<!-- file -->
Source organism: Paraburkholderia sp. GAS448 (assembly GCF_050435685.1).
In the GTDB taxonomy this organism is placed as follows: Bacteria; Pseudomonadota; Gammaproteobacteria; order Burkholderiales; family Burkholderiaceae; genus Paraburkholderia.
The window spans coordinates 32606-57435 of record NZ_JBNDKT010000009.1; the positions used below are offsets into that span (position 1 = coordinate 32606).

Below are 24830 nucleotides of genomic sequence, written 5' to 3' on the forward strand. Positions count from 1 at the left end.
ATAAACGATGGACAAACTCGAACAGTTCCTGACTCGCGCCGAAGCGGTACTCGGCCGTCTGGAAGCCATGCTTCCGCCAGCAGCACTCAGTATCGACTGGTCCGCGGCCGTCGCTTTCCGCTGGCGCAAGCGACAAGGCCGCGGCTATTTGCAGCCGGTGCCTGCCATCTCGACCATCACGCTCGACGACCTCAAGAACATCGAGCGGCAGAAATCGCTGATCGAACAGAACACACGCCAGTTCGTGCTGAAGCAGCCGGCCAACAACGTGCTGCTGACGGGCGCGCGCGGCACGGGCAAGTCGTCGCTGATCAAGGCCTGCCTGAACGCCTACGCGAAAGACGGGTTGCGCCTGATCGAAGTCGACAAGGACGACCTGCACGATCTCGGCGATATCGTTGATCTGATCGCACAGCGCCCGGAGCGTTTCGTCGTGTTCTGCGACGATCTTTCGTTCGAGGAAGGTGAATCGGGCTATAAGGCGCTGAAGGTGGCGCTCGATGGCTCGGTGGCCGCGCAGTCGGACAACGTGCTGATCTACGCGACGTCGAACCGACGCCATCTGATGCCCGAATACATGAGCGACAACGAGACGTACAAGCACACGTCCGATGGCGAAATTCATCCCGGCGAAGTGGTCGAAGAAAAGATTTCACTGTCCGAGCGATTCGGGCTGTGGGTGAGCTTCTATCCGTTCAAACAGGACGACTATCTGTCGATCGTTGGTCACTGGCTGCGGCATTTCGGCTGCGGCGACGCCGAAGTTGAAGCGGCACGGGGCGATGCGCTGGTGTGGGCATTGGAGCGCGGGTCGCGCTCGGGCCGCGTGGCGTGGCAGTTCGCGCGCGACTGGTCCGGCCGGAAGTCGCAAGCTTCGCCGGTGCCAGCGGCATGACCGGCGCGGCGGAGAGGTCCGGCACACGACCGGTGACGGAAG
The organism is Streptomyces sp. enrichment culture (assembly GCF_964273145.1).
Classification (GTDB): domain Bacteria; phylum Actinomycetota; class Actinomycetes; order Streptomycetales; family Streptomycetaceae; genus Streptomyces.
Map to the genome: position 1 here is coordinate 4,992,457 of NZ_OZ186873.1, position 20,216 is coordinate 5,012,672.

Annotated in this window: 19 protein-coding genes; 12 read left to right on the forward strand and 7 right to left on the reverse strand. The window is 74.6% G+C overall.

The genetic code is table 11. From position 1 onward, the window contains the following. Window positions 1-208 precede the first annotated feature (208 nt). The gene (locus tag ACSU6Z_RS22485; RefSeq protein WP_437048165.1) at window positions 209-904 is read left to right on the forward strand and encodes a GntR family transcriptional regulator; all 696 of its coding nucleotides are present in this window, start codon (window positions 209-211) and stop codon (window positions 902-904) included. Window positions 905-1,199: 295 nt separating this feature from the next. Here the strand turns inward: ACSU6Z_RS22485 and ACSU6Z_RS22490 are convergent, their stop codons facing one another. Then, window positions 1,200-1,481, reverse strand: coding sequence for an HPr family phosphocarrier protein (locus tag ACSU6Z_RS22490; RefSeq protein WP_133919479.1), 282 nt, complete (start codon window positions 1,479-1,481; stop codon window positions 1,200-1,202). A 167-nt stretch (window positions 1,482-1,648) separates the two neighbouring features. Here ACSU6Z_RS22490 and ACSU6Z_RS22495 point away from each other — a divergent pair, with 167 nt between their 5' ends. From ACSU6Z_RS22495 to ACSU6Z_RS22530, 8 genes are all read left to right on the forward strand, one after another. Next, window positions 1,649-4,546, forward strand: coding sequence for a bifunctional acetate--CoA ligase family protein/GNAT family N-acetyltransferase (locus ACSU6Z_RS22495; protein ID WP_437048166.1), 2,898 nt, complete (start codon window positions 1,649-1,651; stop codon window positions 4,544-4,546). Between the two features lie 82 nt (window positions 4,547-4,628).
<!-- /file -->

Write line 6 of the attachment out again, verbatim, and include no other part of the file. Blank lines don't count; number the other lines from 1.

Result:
The organism is Streptomyces sp. enrichment culture (assembly GCF_964273145.1).